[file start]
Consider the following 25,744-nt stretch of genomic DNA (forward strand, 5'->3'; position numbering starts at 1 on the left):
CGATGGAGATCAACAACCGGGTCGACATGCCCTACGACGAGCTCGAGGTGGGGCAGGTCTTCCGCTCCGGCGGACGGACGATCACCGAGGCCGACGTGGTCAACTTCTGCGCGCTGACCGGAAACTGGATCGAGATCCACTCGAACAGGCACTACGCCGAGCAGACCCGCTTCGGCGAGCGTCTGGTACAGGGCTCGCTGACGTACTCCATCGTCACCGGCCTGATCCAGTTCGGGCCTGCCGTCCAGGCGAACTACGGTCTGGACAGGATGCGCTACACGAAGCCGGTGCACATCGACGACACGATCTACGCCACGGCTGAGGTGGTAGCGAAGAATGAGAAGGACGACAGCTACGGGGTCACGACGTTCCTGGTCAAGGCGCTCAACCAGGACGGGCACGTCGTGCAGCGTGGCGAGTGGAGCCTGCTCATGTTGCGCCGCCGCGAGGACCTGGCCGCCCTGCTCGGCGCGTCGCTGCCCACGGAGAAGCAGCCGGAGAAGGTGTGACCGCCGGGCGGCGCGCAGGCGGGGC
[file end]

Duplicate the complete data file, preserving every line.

Consider the following 25,744-nt stretch of genomic DNA (forward strand, 5'->3'; position numbering starts at 1 on the left):
CGATGGAGATCAACAACCGGGTCGACATGCCCTACGACGAGCTCGAGGTGGGGCAGGTCTTCCGCTCCGGCGGACGGACGATCACCGAGGCCGACGTGGTCAACTTCTGCGCGCTGACCGGAAACTGGATCGAGATCCACTCGAACAGGCACTACGCCGAGCAGACCCGCTTCGGCGAGCGTCTGGTACAGGGCTCGCTGACGTACTCCATCGTCACCGGCCTGATCCAGTTCGGGCCTGCCGTCCAGGCGAACTACGGTCTGGACAGGATGCGCTACACGAAGCCGGTGCACATCGACGACACGATCTACGCCACGGCTGAGGTGGTAGCGAAGAATGAGAAGGACGACAGCTACGGGGTCACGACGTTCCTGGTCAAGGCGCTCAACCAGGACGGGCACGTCGTGCAGCGTGGCGAGTGGAGCCTGCTCATGTTGCGCCGCCGCGAGGACCTGGCCGCCCTGCTCGGCGCGTCGCTGCCCACGGAGAAGCAGCCGGAGAAGGTGTGACCGCCGGGCGGCGCGCAGGCGGGGC